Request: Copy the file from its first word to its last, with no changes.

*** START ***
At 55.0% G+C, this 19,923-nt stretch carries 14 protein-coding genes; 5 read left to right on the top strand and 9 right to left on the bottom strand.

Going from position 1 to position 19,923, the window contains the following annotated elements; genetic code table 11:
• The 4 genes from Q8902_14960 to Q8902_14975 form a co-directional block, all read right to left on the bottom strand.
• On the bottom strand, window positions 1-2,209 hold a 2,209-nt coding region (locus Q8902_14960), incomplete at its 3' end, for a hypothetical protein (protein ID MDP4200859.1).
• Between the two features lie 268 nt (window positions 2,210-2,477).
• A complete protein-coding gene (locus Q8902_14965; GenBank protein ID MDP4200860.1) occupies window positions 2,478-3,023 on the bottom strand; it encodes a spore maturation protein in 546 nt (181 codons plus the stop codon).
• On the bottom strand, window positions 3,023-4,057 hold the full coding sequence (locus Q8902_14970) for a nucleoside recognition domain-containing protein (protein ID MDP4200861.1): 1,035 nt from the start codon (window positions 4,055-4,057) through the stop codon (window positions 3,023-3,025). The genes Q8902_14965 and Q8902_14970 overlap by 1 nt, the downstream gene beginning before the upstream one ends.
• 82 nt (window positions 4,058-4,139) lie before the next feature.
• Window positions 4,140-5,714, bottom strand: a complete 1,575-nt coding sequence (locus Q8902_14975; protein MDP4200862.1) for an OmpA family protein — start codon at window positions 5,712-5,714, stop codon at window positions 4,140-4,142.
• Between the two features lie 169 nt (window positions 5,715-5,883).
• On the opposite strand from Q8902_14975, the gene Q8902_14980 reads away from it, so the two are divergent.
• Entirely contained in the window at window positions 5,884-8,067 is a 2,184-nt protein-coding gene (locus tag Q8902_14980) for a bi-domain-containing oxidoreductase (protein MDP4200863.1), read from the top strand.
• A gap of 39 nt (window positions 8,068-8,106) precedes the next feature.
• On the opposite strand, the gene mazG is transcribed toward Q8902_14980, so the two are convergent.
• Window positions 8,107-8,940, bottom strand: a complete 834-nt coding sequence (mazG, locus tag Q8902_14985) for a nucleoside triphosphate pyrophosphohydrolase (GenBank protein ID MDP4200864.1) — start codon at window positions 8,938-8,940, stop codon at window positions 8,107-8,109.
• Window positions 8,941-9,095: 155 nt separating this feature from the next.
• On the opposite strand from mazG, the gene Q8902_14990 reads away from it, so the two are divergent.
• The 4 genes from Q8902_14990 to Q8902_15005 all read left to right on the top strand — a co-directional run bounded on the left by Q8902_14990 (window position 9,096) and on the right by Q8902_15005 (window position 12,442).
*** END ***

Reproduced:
At 55.0% G+C, this 19,923-nt stretch carries 14 protein-coding genes; 5 read left to right on the top strand and 9 right to left on the bottom strand.

Going from position 1 to position 19,923, the window contains the following annotated elements; genetic code table 11:
• The 4 genes from Q8902_14960 to Q8902_14975 form a co-directional block, all read right to left on the bottom strand.
• On the bottom strand, window positions 1-2,209 hold a 2,209-nt coding region (locus Q8902_14960), incomplete at its 3' end, for a hypothetical protein (protein ID MDP4200859.1).
• Between the two features lie 268 nt (window positions 2,210-2,477).
• A complete protein-coding gene (locus Q8902_14965; GenBank protein ID MDP4200860.1) occupies window positions 2,478-3,023 on the bottom strand; it encodes a spore maturation protein in 546 nt (181 codons plus the stop codon).
• On the bottom strand, window positions 3,023-4,057 hold the full coding sequence (locus Q8902_14970) for a nucleoside recognition domain-containing protein (protein ID MDP4200861.1): 1,035 nt from the start codon (window positions 4,055-4,057) through the stop codon (window positions 3,023-3,025). The genes Q8902_14965 and Q8902_14970 overlap by 1 nt, the downstream gene beginning before the upstream one ends.
• 82 nt (window positions 4,058-4,139) lie before the next feature.
• Window positions 4,140-5,714, bottom strand: a complete 1,575-nt coding sequence (locus Q8902_14975; protein MDP4200862.1) for an OmpA family protein — start codon at window positions 5,712-5,714, stop codon at window positions 4,140-4,142.
• Between the two features lie 169 nt (window positions 5,715-5,883).
• On the opposite strand from Q8902_14975, the gene Q8902_14980 reads away from it, so the two are divergent.
• Entirely contained in the window at window positions 5,884-8,067 is a 2,184-nt protein-coding gene (locus tag Q8902_14980) for a bi-domain-containing oxidoreductase (protein MDP4200863.1), read from the top strand.
• A gap of 39 nt (window positions 8,068-8,106) precedes the next feature.
• On the opposite strand, the gene mazG is transcribed toward Q8902_14980, so the two are convergent.
• Window positions 8,107-8,940, bottom strand: a complete 834-nt coding sequence (mazG, locus tag Q8902_14985) for a nucleoside triphosphate pyrophosphohydrolase (GenBank protein ID MDP4200864.1) — start codon at window positions 8,938-8,940, stop codon at window positions 8,107-8,109.
• Window positions 8,941-9,095: 155 nt separating this feature from the next.
• On the opposite strand from mazG, the gene Q8902_14990 reads away from it, so the two are divergent.
• The 4 genes from Q8902_14990 to Q8902_15005 all read left to right on the top strand — a co-directional run bounded on the left by Q8902_14990 (window position 9,096) and on the right by Q8902_15005 (window position 12,442).